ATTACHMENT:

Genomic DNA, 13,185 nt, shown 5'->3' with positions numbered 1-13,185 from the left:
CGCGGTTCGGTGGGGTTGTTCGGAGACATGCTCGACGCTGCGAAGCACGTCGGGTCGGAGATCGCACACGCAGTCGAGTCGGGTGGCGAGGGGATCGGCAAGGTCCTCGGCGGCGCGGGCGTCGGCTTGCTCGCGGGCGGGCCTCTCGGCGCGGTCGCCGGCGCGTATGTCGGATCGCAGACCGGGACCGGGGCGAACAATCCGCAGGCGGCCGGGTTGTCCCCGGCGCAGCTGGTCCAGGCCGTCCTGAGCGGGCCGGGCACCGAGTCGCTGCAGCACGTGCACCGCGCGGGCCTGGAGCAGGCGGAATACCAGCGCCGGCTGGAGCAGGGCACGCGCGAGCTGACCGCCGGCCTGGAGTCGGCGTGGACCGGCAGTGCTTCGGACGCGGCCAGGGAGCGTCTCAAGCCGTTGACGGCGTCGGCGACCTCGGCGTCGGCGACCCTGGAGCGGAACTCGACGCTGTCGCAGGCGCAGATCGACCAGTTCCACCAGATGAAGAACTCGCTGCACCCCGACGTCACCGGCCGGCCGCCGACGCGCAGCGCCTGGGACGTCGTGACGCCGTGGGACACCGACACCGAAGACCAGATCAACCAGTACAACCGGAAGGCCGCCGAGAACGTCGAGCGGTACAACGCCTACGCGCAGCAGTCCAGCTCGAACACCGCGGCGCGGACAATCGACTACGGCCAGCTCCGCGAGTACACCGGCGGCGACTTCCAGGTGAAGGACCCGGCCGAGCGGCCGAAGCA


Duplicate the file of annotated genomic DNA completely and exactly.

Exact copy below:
Genomic DNA, 13,185 nt, shown 5'->3' with positions numbered 1-13,185 from the left:
CGCGGTTCGGTGGGGTTGTTCGGAGACATGCTCGACGCTGCGAAGCACGTCGGGTCGGAGATCGCACACGCAGTCGAGTCGGGTGGCGAGGGGATCGGCAAGGTCCTCGGCGGCGCGGGCGTCGGCTTGCTCGCGGGCGGGCCTCTCGGCGCGGTCGCCGGCGCGTATGTCGGATCGCAGACCGGGACCGGGGCGAACAATCCGCAGGCGGCCGGGTTGTCCCCGGCGCAGCTGGTCCAGGCCGTCCTGAGCGGGCCGGGCACCGAGTCGCTGCAGCACGTGCACCGCGCGGGCCTGGAGCAGGCGGAATACCAGCGCCGGCTGGAGCAGGGCACGCGCGAGCTGACCGCCGGCCTGGAGTCGGCGTGGACCGGCAGTGCTTCGGACGCGGCCAGGGAGCGTCTCAAGCCGTTGACGGCGTCGGCGACCTCGGCGTCGGCGACCCTGGAGCGGAACTCGACGCTGTCGCAGGCGCAGATCGACCAGTTCCACCAGATGAAGAACTCGCTGCACCCCGACGTCACCGGCCGGCCGCCGACGCGCAGCGCCTGGGACGTCGTGACGCCGTGGGACACCGACACCGAAGACCAGATCAACCAGTACAACCGGAAGGCCGCCGAGAACGTCGAGCGGTACAACGCCTACGCGCAGCAGTCCAGCTCGAACACCGCGGCGCGGACAATCGACTACGGCCAGCTCCGCGAGTACACCGGCGGCGACTTCCAGGTGAAGGACCCGGCCGAGCGGCCGAAGCA